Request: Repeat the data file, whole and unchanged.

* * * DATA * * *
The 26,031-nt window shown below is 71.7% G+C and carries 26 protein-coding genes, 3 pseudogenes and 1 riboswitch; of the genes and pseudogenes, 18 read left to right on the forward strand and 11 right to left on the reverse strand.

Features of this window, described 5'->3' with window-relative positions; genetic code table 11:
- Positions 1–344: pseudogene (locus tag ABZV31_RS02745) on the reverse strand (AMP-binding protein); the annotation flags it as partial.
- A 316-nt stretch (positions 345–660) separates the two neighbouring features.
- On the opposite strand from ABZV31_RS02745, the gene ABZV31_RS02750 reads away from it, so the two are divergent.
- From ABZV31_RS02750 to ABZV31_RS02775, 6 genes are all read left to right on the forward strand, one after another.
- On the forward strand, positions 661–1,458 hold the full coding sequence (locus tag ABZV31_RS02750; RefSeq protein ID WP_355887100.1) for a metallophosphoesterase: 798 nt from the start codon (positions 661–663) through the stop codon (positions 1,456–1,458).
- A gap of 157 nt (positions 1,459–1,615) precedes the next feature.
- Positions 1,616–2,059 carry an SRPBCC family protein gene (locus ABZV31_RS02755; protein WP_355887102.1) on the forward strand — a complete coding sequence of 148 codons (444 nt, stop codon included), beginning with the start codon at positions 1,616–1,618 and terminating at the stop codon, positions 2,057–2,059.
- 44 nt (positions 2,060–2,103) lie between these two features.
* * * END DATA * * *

The 26,031-nt window shown below is 71.7% G+C and carries 26 protein-coding genes, 3 pseudogenes and 1 riboswitch; of the genes and pseudogenes, 18 read left to right on the forward strand and 11 right to left on the reverse strand.

Features of this window, described 5'->3' with window-relative positions; genetic code table 11:
- Positions 1–344: pseudogene (locus tag ABZV31_RS02745) on the reverse strand (AMP-binding protein); the annotation flags it as partial.
- A 316-nt stretch (positions 345–660) separates the two neighbouring features.
- On the opposite strand from ABZV31_RS02745, the gene ABZV31_RS02750 reads away from it, so the two are divergent.
- From ABZV31_RS02750 to ABZV31_RS02775, 6 genes are all read left to right on the forward strand, one after another.
- On the forward strand, positions 661–1,458 hold the full coding sequence (locus tag ABZV31_RS02750; RefSeq protein ID WP_355887100.1) for a metallophosphoesterase: 798 nt from the start codon (positions 661–663) through the stop codon (positions 1,456–1,458).
- A gap of 157 nt (positions 1,459–1,615) precedes the next feature.
- Positions 1,616–2,059 carry an SRPBCC family protein gene (locus ABZV31_RS02755; protein WP_355887102.1) on the forward strand — a complete coding sequence of 148 codons (444 nt, stop codon included), beginning with the start codon at positions 1,616–1,618 and terminating at the stop codon, positions 2,057–2,059.
- 44 nt (positions 2,060–2,103) lie between these two features.